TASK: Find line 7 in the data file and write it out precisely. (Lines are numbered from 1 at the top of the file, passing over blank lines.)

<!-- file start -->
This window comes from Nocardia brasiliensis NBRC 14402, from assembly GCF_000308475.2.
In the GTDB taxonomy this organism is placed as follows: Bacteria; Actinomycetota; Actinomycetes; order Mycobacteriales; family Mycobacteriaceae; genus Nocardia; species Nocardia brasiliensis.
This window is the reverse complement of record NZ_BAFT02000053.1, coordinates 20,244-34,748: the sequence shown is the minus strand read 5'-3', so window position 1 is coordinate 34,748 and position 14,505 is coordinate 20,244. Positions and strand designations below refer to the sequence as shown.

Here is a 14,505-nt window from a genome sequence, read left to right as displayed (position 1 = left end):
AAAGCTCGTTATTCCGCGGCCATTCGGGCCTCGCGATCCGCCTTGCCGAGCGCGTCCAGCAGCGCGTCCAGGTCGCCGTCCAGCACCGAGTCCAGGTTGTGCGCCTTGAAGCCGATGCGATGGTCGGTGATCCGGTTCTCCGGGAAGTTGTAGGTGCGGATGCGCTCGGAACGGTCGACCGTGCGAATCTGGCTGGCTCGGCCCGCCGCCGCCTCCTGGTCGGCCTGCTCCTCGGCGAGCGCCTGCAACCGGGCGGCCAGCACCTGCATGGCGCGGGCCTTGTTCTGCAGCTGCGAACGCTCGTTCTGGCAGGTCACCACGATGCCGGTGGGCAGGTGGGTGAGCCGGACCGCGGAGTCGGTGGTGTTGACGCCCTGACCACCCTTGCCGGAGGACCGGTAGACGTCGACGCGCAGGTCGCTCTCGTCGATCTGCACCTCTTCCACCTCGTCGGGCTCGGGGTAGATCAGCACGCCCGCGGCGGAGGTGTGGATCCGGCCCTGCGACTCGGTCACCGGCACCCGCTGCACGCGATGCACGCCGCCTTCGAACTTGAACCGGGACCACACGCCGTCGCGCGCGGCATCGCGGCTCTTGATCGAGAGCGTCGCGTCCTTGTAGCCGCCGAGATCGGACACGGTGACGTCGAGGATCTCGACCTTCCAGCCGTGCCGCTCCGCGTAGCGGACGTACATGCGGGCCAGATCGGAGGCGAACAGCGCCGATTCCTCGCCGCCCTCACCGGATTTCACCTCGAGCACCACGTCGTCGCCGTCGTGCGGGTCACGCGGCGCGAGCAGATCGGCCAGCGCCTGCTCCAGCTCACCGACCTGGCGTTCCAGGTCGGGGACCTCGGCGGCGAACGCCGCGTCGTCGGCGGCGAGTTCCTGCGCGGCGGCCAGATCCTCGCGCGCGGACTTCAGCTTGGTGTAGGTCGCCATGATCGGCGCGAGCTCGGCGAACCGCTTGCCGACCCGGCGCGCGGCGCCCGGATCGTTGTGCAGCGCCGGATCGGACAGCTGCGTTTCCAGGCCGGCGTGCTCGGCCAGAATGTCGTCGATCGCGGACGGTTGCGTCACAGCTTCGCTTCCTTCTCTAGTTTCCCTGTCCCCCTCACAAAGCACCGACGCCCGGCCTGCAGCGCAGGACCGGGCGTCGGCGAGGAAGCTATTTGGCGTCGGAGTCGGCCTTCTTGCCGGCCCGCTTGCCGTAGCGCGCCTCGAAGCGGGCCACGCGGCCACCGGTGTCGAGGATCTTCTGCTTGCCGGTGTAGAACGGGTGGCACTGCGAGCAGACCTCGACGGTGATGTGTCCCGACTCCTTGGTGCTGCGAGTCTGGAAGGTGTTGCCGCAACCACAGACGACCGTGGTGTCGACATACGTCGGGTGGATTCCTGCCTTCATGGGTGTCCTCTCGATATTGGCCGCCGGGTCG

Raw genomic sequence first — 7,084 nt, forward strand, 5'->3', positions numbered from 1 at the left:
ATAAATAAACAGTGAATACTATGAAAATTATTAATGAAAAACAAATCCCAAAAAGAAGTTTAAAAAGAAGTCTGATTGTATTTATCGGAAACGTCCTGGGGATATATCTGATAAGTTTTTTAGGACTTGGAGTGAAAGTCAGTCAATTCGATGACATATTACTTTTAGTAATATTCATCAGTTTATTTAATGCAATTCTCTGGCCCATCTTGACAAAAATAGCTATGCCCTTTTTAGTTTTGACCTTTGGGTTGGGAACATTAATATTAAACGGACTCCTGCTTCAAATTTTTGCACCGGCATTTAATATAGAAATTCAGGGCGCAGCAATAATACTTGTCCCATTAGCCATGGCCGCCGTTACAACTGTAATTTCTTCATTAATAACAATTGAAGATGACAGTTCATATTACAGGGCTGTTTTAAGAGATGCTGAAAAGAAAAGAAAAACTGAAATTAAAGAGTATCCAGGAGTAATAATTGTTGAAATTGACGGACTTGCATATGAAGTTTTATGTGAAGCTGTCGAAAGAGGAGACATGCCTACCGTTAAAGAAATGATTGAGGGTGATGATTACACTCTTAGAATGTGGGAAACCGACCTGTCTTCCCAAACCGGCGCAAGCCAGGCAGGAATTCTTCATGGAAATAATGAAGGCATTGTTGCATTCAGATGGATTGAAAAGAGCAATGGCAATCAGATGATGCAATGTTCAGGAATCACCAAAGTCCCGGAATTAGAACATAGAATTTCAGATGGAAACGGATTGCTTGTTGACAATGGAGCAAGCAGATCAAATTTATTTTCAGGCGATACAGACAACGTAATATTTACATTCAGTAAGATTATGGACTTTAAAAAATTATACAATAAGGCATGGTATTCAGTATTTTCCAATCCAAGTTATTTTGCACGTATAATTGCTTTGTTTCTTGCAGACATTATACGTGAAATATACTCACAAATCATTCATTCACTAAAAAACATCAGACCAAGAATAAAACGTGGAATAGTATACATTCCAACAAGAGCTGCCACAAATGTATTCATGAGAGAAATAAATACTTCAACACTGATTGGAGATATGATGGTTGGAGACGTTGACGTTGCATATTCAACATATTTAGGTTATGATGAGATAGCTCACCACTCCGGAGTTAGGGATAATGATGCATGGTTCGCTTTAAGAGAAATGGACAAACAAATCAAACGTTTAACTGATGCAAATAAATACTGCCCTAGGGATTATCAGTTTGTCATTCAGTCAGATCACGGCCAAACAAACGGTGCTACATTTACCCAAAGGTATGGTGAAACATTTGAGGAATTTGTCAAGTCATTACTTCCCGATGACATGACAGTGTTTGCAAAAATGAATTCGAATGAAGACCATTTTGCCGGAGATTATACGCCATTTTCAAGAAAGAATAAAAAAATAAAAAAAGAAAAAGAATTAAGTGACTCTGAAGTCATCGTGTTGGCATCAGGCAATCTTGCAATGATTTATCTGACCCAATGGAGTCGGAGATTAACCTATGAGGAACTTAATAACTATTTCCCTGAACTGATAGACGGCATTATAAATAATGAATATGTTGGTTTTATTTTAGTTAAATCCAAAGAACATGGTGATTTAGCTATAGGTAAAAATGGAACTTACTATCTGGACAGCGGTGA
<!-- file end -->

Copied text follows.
ATAAATAAACAGTGAATACTATGAAAATTATTAATGAAAAACAAATCCCAAAAAGAAGTTTAAAAAGAAGTCTGATTGTATTTATCGGAAACGTCCTGGGGATATATCTGATAAGTTTTTTAGGACTTGGAGTGAAAGTCAGTCAATTCGATGACATATTACTTTTAGTAATATTCATCAGTTTATTTAATGCAATTCTCTGGCCCATCTTGACAAAAATAGCTATGCCCTTTTTAGTTTTGACCTTTGGGTTGGGAACATTAATATTAAACGGACTCCTGCTTCAAATTTTTGCACCGGCATTTAATATAGAAATTCAGGGCGCAGCAATAATACTTGTCCCATTAGCCATGGCCGCCGTTACAACTGTAATTTCTTCATTAATAACAATTGAAGATGACAGTTCATATTACAGGGCTGTTTTAAGAGATGCTGAAAAGAAAAGAAAAACTGAAATTAAAGAGTATCCAGGAGTAATAATTGTTGAAATTGACGGACTTGCATATGAAGTTTTATGTGAAGCTGTCGAAAGAGGAGACATGCCTACCGTTAAAGAAATGATTGAGGGTGATGATTACACTCTTAGAATGTGGGAAACCGACCTGTCTTCCCAAACCGGCGCAAGCCAGGCAGGAATTCTTCATGGAAATAATGAAGGCATTGTTGCATTCAGATGGATTGAAAAGAGCAATGGCAATCAGATGATGCAATGTTCAGGAATCACCAAAGTCCCGGAATTAGAACATAGAATTTCAGATGGAAACGGATTGCTTGTTGACAATGGAGCAAGCAGATCAAATTTATTTTCAGGCGATACAGACAACGTAATATTTACATTCAGTAAGATTATGGACTTTAAAAAATTATACAATAAGGCATGGTATTCAGTATTTTCCAATCCAAGTTATTTTGCACGTATAATTGCTTTGTTTCTTGCAGACATTATACGTGAAATATACTCACAAATCATTCATTCACTAAAAAACATCAGACCAAGAATAAAACGTGGAATAGTATACATTCCAACAAGAGCTGCCACAAATGTATTCATGAGAGAAATAAATACTTCAACACTGATTGGAGATATGATGGTTGGAGACGTTGACGTTGCATATTCAACATATTTAGGTTATGATGAGATAGCTCACCACTCCGGAGTTAGGGATAATGATGCATGGTTCGCTTTAAGAGAAATGGACAAACAAATCAAACGTTTAACTGATGCAAATAAATACTGCCCTAGGGATTATCAGTTTGTCATTCAGTCAGATCACGGCCAAACAAACGGTGCTACATTTACCCAAAGGTATGGTGAAACATTTGAGGAATTTGTCAAGTCATTACTTCCCGATGACATGACAGTGTTTGCAAAAATGAATTCGAATGAAGACCATTTTGCCGGAGATTATACGCCATTTTCAAGAAAGAATAAAAAAATAAAAAAAGAAAAAGAATTAAGTGACTCTGAAGTCATCGTGTTGGCATCAGGCAATCTTGCAATGATTTATCTGACCCAATGGAGTCGGAGATTAACCTATGAGGAACTTAATAACTATTTCCCTGAACTGATAGACGGCATTATAAATAATGAATATGTTGGTTTTATTTTAGTTAAATCCAAAGAACATGGTGATTTAGCTATAGGTAAAAATGGAACTTACTATCTGGACAGCGGTGA